Kwanzaa

Kwanzaa
Date and time
All day, December 27, 2018
Other dates and times
Every day, iCal
All day, December 26, 2018 - January 01, 2019
Description

This calendar listing is intended to provide information about the named cultural/religious observation and is not intended as an actual campus event. If a campus event is associated with this observance, it will be listed separately on the master calendar.

First celebrated on December 26, 1966, the festival of Kwanzaa was created in the United States by scholar and cultural activist Dr. Maulana Karenga. Patterned after harvest festivals in Africa, Kwanzaa derives its name from the Swahili phrase matunda ya kwanza, meaning “first fruits.” Symbols of Kwanzaa are set upon a low table laden with tropical fruits and vegetables. A seven-branched candelabrum called a kinara, reflecting the Nguzo Saba, or the seven principles of Kwanzaa, is used for lighting one candle for each day of the holiday. Kwanzaa decorations traditionally use a color scheme of red, black, and green: black to represent the faces of Black people and their collective beauty, red to represent the struggle and the blood of ancestors, and green to signify youth and renewed life. The Kwanzaa observance includes storytelling about the seven principles of Kwanzaa: Umoja (Unity), Kujichagulia (Self-Determination), Ujima (Collective Work and Responsibility), Ujamaa (Cooperative Economics), Nia (Purpose), Kuumba (Creativity), and Imani (Faith). A Pan-African holiday, Kwanzaa is also celebrated in Africa, the Caribbean, South America, and in African communities in the United Kingdom and other European countries.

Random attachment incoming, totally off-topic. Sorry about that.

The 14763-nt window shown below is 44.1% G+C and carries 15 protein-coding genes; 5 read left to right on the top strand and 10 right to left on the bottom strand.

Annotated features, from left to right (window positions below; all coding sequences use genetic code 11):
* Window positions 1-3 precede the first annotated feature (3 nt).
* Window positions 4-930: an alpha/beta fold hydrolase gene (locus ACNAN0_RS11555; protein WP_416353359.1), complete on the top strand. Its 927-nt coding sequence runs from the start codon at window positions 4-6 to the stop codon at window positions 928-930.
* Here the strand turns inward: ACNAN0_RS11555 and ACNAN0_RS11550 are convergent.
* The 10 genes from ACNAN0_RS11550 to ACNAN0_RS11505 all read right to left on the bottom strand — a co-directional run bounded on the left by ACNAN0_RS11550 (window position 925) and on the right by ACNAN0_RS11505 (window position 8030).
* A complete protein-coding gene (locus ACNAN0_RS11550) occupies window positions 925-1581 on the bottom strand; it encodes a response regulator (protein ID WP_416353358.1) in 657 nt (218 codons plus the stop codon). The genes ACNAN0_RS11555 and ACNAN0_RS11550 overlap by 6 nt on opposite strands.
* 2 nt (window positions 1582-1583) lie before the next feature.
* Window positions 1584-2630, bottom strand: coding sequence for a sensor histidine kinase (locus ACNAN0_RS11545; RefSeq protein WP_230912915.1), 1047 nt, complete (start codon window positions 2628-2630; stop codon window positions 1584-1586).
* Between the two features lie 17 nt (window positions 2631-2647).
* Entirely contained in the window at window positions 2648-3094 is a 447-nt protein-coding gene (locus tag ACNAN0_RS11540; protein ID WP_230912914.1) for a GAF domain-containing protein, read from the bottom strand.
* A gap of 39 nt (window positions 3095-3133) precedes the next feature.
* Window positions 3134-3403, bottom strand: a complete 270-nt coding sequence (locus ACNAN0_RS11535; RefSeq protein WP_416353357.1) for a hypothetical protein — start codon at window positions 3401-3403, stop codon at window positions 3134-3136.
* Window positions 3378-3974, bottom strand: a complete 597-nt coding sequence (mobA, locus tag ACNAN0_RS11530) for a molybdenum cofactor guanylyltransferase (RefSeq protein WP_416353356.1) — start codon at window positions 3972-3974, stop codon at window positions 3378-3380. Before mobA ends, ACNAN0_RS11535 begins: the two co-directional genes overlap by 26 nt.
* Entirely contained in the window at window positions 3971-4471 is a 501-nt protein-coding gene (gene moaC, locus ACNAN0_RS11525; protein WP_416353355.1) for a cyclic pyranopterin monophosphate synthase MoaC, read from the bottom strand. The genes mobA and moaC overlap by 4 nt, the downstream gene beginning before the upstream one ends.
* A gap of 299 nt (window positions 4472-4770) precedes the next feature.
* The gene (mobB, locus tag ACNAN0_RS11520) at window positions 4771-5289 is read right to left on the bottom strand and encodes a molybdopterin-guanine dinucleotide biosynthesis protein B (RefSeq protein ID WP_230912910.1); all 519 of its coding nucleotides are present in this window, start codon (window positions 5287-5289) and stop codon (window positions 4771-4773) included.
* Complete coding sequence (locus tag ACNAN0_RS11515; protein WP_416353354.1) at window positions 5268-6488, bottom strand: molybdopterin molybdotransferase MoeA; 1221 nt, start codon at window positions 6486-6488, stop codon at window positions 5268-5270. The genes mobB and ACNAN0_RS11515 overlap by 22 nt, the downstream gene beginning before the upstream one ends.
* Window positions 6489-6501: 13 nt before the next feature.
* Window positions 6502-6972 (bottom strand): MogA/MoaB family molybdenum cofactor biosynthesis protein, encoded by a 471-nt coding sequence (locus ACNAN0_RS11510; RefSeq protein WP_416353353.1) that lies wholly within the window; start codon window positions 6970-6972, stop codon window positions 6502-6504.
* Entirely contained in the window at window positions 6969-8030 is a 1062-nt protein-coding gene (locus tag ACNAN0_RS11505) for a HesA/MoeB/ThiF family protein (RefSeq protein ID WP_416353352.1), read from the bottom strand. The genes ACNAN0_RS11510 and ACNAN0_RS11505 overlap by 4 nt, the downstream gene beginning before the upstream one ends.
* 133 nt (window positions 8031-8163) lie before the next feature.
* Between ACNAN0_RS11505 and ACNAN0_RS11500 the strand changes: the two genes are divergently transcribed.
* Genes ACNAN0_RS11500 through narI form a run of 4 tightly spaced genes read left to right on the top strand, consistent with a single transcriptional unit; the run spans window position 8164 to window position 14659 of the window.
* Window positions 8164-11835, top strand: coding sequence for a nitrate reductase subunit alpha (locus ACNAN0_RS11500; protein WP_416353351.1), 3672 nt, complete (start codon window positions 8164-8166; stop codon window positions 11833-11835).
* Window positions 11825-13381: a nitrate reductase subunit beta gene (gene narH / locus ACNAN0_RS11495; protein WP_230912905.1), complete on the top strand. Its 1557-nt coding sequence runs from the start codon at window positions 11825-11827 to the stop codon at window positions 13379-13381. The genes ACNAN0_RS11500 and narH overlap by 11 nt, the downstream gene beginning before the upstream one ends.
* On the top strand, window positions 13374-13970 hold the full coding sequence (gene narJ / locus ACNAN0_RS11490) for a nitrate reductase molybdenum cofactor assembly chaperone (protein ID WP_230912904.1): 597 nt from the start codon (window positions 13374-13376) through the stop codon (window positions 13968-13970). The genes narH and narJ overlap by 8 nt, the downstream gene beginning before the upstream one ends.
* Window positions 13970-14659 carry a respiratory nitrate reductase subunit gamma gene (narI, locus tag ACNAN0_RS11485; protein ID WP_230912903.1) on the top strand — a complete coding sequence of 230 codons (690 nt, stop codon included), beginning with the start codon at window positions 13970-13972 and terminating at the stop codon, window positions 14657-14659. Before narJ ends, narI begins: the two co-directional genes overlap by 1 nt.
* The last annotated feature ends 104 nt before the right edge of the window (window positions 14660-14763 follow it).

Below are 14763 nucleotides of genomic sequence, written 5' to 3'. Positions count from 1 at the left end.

Recognizing the Festival/Holiday: Black, red, and green streamers, balloons, and flowers are used to decorate during Kwanzaa, along with African sculptures and artwork. Families exchange handmade gifts that demonstrate kuumba (creativity). The Kwanzaa feast, or karamu, traditionally celebrated on the evening of December 31, is a communal event often held in a church or community center. A joyful expression of African American culture, the karamu features music, dancing, poetry recitation, talks by guest lecturers, and a feast with dishes such as peanut soup, okra gumbo, black-eyed peas and rice, jambalaya, jerk chicken, barbequed ribs, and sweet potato pie. The Kwanzaa greeting is Kwanzaa yenu iwe na heri! or “Happy Kwanzaa".

Event sponsor
Admission
Free
Open to public, current students, faculty, staff
Location
TBA